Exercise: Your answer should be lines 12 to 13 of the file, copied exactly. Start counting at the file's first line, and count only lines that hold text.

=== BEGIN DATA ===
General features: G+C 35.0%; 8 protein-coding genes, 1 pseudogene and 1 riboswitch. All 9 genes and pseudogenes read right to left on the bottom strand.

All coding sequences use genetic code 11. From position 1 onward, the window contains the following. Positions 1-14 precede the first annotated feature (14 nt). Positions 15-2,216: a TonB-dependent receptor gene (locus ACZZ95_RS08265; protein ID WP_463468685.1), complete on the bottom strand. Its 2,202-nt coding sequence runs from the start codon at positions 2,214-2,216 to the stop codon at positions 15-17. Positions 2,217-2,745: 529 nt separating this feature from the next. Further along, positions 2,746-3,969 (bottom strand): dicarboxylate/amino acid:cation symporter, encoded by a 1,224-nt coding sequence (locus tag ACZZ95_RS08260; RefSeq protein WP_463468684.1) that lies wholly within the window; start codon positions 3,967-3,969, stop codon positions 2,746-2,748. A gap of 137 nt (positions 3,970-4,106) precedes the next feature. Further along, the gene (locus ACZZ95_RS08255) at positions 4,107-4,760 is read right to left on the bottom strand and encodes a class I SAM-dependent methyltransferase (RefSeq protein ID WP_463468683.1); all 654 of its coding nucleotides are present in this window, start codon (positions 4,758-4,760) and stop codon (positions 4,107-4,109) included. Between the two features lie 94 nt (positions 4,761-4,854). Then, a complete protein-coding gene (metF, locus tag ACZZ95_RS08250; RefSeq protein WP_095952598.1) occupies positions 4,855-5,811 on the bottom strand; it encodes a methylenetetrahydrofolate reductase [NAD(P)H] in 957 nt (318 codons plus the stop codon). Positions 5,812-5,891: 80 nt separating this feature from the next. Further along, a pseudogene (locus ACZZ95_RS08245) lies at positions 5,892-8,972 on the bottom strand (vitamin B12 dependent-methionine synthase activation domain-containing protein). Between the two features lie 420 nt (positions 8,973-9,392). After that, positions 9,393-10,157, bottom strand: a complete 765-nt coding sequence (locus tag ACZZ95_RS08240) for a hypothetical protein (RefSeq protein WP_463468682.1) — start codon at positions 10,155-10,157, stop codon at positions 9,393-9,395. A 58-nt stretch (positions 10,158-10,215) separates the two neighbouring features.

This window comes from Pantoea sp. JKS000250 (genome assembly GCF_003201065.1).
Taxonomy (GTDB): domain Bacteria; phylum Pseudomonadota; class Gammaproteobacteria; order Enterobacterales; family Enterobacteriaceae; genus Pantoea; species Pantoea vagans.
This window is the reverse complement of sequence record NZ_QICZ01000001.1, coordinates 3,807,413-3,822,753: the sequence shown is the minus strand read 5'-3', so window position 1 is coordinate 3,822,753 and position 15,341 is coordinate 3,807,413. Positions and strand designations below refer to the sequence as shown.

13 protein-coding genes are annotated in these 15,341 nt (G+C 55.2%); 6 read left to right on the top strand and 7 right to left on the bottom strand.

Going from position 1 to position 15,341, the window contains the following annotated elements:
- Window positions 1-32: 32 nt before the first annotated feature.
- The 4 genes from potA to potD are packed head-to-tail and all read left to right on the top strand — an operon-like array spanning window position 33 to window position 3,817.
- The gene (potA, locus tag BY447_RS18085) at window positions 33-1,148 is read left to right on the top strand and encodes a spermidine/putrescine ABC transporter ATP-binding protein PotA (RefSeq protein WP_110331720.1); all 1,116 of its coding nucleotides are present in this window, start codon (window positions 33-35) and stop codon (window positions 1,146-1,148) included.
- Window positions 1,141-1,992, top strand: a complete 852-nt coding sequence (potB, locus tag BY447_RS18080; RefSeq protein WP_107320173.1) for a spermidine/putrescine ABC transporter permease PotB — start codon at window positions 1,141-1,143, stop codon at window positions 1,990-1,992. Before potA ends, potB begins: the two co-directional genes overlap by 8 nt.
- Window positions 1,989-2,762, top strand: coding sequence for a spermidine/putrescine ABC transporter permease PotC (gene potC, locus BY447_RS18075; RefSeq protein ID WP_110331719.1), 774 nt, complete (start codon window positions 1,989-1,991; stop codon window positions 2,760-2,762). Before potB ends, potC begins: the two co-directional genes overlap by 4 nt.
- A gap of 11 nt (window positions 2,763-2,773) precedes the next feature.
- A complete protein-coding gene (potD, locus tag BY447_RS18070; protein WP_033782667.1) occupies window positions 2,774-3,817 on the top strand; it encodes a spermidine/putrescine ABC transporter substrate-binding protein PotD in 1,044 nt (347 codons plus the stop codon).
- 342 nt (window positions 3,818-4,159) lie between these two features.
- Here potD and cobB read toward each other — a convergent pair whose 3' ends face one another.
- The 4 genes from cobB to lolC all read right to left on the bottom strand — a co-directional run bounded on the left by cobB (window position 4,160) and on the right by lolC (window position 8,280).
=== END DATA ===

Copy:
- Window positions 1,989-2,762, top strand: coding sequence for a spermidine/putrescine ABC transporter permease PotC (gene potC, locus BY447_RS18075; RefSeq protein ID WP_110331719.1), 774 nt, complete (start codon window positions 1,989-1,991; stop codon window positions 2,760-2,762). Before potB ends, potC begins: the two co-directional genes overlap by 4 nt.
- A gap of 11 nt (window positions 2,763-2,773) precedes the next feature.